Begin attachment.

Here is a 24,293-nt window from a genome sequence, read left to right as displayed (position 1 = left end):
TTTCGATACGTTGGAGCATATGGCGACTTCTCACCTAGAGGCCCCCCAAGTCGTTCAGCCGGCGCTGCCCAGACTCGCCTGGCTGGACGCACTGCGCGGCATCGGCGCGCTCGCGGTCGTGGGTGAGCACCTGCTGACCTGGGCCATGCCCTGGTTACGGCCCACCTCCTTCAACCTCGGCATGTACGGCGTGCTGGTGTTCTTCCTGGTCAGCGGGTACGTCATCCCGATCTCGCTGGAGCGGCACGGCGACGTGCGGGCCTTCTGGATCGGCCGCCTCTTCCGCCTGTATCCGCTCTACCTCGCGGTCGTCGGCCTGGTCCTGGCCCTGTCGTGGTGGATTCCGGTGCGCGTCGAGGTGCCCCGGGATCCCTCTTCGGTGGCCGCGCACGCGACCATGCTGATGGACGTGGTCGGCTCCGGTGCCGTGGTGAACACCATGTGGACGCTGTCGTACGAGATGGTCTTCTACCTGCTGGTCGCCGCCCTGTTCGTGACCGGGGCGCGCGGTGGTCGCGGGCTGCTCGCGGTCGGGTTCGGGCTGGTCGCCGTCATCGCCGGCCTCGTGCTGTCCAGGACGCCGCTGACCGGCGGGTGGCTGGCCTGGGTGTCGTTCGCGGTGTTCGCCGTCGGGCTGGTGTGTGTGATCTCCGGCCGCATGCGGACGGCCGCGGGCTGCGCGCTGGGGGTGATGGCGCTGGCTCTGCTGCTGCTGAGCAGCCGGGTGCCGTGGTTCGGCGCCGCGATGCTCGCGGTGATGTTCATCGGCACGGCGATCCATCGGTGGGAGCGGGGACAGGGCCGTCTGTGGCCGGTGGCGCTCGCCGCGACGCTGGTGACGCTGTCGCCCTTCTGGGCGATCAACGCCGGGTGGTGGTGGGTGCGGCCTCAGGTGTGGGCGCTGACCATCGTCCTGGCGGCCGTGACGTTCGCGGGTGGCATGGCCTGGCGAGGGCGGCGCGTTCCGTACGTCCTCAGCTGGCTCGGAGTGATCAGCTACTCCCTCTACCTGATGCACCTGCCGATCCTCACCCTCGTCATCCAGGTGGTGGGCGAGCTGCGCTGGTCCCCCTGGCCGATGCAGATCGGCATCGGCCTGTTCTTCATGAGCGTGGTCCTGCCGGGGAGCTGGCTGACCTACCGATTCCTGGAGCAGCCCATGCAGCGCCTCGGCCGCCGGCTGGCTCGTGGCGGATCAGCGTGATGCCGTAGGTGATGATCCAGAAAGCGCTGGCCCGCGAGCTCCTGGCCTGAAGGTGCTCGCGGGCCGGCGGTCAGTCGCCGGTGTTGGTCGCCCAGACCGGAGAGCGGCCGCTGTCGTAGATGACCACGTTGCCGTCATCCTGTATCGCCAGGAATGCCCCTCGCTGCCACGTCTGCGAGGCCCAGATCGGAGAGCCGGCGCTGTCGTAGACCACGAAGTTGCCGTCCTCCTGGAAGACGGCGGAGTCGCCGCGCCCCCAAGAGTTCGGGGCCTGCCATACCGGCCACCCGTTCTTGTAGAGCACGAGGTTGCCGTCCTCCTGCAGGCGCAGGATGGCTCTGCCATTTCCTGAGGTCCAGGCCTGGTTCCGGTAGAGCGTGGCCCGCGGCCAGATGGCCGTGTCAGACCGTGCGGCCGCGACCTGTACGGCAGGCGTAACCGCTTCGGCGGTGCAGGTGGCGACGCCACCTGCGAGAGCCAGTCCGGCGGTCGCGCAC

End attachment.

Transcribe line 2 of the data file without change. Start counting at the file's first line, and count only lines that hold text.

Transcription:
TTTCGATACGTTGGAGCATATGGCGACTTCTCACCTAGAGGCCCCCCAAGTCGTTCAGCCGGCGCTGCCCAGACTCGCCTGGCTGGACGCACTGCGCGGCATCGGCGCGCTCGCGGTCGTGGGTGAGCACCTGCTGACCTGGGCCATGCCCTGGTTACGGCCCACCTCCTTCAACCTCGGCATGTACGGCGTGCTGGTGTTCTTCCTGGTCAGCGGGTACGTCATCCCGATCTCGCTGGAGCGGCACGGCGACGTGCGGGCCTTCTGGATCGGCCGCCTCTTCCGCCTGTATCCGCTCTACCTCGCGGTCGTCGGCCTGGTCCTGGCCCTGTCGTGGTGGATTCCGGTGCGCGTCGAGGTGCCCCGGGATCCCTCTTCGGTGGCCGCGCACGCGACCATGCTGATGGACGTGGTCGGCTCCGGTGCCGTGGTGAACACCATGTGGACGCTGTCGTACGAGATGGTCTTCTACCTGCTGGTCGCCGCCCTGTTCGTGACCGGGGCGCGCGGTGGTCGCGGGCTGCTCGCGGTCGGGTTCGGGCTGGTCGCCGTCATCGCCGGCCTCGTGCTGTCCAGGACGCCGCTGACCGGCGGGTGGCTGGCCTGGGTGTCGTTCGCGGTGTTCGCCGTCGGGCTGGTGTGTGTGATCTCCGGCCGCATGCGGACGGCCGCGGGCTGCGCGCTGGGGGTGATGGCGCTGGCTCTGCTGCTGCTGAGCAGCCGGGTGCCGTGGTTCGGCGCCGCGATGCTCGCGGTGATGTTCATCGGCACGGCGATCCATCGGTGGGAGCGGGGACAGGGCCGTCTGTGGCCGGTGGCGCTCGCCGCGACGCTGGTGACGCTGTCGCCCTTCTGGGCGATCAACGCCGGGTGGTGGTGGGTGCGGCCTCAGGTGTGGGCGCTGACCATCGTCCTGGCGGCCGTGACGTTCGCGGGTGGCATGGCCTGGCGAGGGCGGCGCGTTCCGTACGTCCTCAGCTGGCTCGGAGTGATCAGCTACTCCCTCTACCTGATGCACCTGCCGATCCTCACCCTCGTCATCCAGGTGGTGGGCGAGCTGCGCTGGTCCCCCTGGCCGATGCAGATCGGCATCGGCCTGTTCTTCATGAGCGTGGTCCTGCCGGGGAGCTGGCTGACCTACCGATTCCTGGAGCAGCCCATGCAGCGCCTCGGCCGCCGGCTGGCTCGTGGCGGATCAGCGTGATGCCGTAGGTGATGATCCAGAAAGCGCTGGCCCGCGAGCTCCTGGCCTGAAGGTGCTCGCGGGCCGGCGGTCAGTCGCCGGTGTTGGTCGCCCAGACCGGAGAGCGGCCGCTGTCGTAGATGACCACGTTGCCGTCATCCTGTATCGCCAGGAATGCCCCTCGCTGCCACGTCTGCGAGGCCCAGATCGGAGAGCCGGCGCTGTCGTAGACCACGAAGTTGCCGTCCTCCTGGAAGACGGCGGAGTCGCCGCGCCCCCAAGAGTTCGGGGCCTGCCATACCGGCCACCCGTTCTTGTAGAGCACGAGGTTGCCGTCCTCCTGCAGGCGCAGGATGGCTCTGCCATTTCCTGAGGTCCAGGCCTGGTTCCGGTAGAGCGTGGCCCGCGGCCAGATGGCCGTGTCAGACCGTGCGGCCGCGACCTGTACGGCAGGCGTAACCGCTTCGGCGGTGCAGGTGGCGACGCCACCTGCGAGAGCCAGTCCGGCGGTCGCGCAC